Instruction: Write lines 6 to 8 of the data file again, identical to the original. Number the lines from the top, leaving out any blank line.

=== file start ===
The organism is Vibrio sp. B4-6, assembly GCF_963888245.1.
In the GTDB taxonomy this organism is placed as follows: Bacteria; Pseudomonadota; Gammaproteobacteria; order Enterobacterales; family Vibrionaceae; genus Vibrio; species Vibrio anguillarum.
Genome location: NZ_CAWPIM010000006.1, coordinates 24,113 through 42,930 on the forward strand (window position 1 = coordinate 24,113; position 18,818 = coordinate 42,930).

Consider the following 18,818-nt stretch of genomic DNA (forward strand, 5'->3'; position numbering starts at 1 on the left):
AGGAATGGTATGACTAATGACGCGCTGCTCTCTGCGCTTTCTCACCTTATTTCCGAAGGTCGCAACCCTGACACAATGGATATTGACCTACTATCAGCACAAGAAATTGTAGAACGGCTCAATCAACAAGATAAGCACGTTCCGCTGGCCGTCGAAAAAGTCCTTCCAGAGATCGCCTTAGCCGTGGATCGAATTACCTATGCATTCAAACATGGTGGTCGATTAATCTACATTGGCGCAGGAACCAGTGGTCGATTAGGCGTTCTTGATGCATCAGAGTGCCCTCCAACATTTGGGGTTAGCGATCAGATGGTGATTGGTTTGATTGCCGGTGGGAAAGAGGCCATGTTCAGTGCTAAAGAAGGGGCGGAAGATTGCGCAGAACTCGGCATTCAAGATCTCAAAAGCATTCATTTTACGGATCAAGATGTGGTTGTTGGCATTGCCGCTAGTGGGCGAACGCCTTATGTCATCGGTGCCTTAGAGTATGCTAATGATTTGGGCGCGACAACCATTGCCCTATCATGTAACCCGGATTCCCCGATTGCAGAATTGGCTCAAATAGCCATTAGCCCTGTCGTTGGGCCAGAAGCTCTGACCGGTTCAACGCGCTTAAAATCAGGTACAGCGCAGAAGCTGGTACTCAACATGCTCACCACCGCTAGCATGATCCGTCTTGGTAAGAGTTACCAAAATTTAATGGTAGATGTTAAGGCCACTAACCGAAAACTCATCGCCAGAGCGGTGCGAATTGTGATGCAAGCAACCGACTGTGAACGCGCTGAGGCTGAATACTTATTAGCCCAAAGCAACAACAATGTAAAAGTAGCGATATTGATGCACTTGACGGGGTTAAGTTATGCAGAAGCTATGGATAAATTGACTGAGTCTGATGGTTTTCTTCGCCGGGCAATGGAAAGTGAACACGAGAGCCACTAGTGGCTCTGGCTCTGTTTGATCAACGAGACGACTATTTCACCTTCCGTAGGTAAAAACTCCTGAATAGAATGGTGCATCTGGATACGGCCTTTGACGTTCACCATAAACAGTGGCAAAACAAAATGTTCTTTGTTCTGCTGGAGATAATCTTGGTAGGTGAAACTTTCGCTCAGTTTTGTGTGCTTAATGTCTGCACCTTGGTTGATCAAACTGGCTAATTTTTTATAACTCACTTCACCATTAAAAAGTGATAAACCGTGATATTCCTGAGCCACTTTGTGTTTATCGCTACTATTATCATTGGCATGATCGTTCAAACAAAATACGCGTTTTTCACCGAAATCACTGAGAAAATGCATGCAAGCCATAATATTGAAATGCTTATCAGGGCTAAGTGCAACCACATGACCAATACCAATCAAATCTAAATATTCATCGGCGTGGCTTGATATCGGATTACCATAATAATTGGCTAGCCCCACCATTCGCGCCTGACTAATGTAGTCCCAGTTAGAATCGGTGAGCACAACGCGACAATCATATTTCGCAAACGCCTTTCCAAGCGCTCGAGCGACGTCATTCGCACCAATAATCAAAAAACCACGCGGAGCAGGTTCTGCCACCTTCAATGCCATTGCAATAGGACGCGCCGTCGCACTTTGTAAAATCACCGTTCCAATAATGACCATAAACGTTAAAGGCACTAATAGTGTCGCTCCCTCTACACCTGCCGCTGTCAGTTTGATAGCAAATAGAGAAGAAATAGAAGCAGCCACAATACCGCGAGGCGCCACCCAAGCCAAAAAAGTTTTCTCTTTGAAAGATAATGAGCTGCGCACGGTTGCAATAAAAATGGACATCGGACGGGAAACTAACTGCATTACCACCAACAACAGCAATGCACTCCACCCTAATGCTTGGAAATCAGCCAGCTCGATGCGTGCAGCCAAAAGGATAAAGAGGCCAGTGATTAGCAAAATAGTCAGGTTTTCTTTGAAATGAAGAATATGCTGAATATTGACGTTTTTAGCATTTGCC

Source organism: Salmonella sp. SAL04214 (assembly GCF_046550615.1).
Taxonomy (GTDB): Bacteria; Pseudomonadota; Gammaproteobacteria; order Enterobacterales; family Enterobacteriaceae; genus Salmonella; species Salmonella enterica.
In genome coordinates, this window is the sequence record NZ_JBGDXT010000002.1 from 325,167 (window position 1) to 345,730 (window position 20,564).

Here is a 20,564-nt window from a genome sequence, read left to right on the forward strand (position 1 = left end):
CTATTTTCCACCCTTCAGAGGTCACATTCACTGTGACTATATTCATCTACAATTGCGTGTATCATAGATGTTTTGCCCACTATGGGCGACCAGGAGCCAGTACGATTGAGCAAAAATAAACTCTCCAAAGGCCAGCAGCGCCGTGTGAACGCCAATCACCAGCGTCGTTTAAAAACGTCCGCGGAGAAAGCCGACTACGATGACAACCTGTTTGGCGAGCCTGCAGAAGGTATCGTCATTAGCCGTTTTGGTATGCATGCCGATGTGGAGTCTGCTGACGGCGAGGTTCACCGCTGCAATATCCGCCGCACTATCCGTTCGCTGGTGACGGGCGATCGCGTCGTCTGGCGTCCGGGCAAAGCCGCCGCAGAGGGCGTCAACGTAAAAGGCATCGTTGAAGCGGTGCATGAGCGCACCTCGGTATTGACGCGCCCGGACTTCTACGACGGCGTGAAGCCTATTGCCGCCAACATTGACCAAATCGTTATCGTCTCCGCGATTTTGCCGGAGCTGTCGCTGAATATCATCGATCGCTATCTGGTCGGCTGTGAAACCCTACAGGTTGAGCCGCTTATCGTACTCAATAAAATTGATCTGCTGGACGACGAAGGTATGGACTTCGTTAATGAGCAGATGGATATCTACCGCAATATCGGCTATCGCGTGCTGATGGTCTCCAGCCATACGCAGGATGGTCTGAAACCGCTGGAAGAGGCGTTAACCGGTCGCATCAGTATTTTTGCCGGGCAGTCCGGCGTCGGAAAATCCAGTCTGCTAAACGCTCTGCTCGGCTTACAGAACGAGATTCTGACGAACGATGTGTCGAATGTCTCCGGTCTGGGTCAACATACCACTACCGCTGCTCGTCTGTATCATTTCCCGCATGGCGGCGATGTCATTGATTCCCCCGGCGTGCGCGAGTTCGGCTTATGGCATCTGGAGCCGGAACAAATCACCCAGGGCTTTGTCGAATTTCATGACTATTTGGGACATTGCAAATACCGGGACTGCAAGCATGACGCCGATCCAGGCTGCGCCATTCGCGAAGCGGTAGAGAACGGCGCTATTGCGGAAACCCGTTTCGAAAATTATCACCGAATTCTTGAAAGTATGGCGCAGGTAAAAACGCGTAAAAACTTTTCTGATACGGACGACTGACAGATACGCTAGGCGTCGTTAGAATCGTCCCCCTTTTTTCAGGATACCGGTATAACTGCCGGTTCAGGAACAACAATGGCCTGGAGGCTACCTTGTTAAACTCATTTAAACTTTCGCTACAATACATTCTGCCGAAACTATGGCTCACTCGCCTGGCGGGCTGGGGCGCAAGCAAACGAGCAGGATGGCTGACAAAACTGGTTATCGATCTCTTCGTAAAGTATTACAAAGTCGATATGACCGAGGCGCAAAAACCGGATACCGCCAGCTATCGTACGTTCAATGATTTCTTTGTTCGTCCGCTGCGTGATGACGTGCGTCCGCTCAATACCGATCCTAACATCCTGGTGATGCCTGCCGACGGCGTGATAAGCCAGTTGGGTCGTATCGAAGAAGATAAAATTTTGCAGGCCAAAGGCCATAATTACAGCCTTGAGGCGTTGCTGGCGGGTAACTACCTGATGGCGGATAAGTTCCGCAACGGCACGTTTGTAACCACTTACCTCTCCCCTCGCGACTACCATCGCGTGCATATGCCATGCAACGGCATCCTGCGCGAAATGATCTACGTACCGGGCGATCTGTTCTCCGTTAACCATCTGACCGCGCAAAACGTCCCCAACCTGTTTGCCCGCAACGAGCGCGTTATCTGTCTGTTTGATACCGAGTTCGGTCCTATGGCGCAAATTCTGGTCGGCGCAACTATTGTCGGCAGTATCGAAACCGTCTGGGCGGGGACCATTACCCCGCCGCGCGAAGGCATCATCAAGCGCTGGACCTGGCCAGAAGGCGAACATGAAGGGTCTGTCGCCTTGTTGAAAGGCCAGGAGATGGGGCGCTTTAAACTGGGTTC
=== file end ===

Source organism: Salmonella sp. SAL04214 (assembly GCF_046550615.1).
Taxonomy (GTDB): Bacteria; Pseudomonadota; Gammaproteobacteria; order Enterobacterales; family Enterobacteriaceae; genus Salmonella; species Salmonella enterica.
In genome coordinates, this window is the sequence record NZ_JBGDXT010000002.1 from 325,167 (window position 1) to 345,730 (window position 20,564).